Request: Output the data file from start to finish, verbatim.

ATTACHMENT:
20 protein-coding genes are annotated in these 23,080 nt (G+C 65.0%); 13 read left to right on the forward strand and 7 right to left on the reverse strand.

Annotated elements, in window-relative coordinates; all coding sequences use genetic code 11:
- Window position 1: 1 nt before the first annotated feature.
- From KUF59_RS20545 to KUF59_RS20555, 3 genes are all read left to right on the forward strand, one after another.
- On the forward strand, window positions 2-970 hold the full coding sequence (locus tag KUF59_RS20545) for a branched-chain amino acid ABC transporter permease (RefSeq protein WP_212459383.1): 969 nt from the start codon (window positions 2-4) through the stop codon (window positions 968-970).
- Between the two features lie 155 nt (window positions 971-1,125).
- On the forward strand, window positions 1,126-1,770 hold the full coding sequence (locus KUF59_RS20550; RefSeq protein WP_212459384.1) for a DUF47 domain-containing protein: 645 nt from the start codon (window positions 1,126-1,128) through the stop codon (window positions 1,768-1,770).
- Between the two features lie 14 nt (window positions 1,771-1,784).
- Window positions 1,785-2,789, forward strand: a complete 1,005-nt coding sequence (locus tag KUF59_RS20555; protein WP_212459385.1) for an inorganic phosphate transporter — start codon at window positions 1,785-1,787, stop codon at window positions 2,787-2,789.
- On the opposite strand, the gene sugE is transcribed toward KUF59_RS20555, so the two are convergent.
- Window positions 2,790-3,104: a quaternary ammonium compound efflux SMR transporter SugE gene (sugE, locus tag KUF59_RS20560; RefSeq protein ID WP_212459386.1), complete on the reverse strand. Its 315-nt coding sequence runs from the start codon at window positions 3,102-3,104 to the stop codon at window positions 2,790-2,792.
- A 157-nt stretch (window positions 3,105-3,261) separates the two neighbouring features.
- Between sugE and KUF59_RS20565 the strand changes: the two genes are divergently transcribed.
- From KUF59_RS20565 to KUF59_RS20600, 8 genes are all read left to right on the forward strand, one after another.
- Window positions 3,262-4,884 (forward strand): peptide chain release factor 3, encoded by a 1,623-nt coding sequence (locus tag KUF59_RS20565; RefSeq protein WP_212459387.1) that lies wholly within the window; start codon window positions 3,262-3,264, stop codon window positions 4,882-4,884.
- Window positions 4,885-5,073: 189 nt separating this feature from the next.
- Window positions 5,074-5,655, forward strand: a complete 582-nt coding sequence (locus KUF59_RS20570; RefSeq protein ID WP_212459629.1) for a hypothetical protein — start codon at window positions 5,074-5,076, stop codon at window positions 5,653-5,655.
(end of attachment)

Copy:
20 protein-coding genes are annotated in these 23,080 nt (G+C 65.0%); 13 read left to right on the forward strand and 7 right to left on the reverse strand.

Annotated elements, in window-relative coordinates; all coding sequences use genetic code 11:
- Window position 1: 1 nt before the first annotated feature.
- From KUF59_RS20545 to KUF59_RS20555, 3 genes are all read left to right on the forward strand, one after another.
- On the forward strand, window positions 2-970 hold the full coding sequence (locus tag KUF59_RS20545) for a branched-chain amino acid ABC transporter permease (RefSeq protein WP_212459383.1): 969 nt from the start codon (window positions 2-4) through the stop codon (window positions 968-970).
- Between the two features lie 155 nt (window positions 971-1,125).
- On the forward strand, window positions 1,126-1,770 hold the full coding sequence (locus KUF59_RS20550; RefSeq protein WP_212459384.1) for a DUF47 domain-containing protein: 645 nt from the start codon (window positions 1,126-1,128) through the stop codon (window positions 1,768-1,770).
- Between the two features lie 14 nt (window positions 1,771-1,784).
- Window positions 1,785-2,789, forward strand: a complete 1,005-nt coding sequence (locus tag KUF59_RS20555; protein WP_212459385.1) for an inorganic phosphate transporter — start codon at window positions 1,785-1,787, stop codon at window positions 2,787-2,789.
- On the opposite strand, the gene sugE is transcribed toward KUF59_RS20555, so the two are convergent.
- Window positions 2,790-3,104: a quaternary ammonium compound efflux SMR transporter SugE gene (sugE, locus tag KUF59_RS20560; RefSeq protein ID WP_212459386.1), complete on the reverse strand. Its 315-nt coding sequence runs from the start codon at window positions 3,102-3,104 to the stop codon at window positions 2,790-2,792.
- A 157-nt stretch (window positions 3,105-3,261) separates the two neighbouring features.
- Between sugE and KUF59_RS20565 the strand changes: the two genes are divergently transcribed.
- From KUF59_RS20565 to KUF59_RS20600, 8 genes are all read left to right on the forward strand, one after another.
- Window positions 3,262-4,884 (forward strand): peptide chain release factor 3, encoded by a 1,623-nt coding sequence (locus tag KUF59_RS20565; RefSeq protein WP_212459387.1) that lies wholly within the window; start codon window positions 3,262-3,264, stop codon window positions 4,882-4,884.
- Window positions 4,885-5,073: 189 nt separating this feature from the next.
- Window positions 5,074-5,655, forward strand: a complete 582-nt coding sequence (locus KUF59_RS20570; RefSeq protein ID WP_212459629.1) for a hypothetical protein — start codon at window positions 5,074-5,076, stop codon at window positions 5,653-5,655.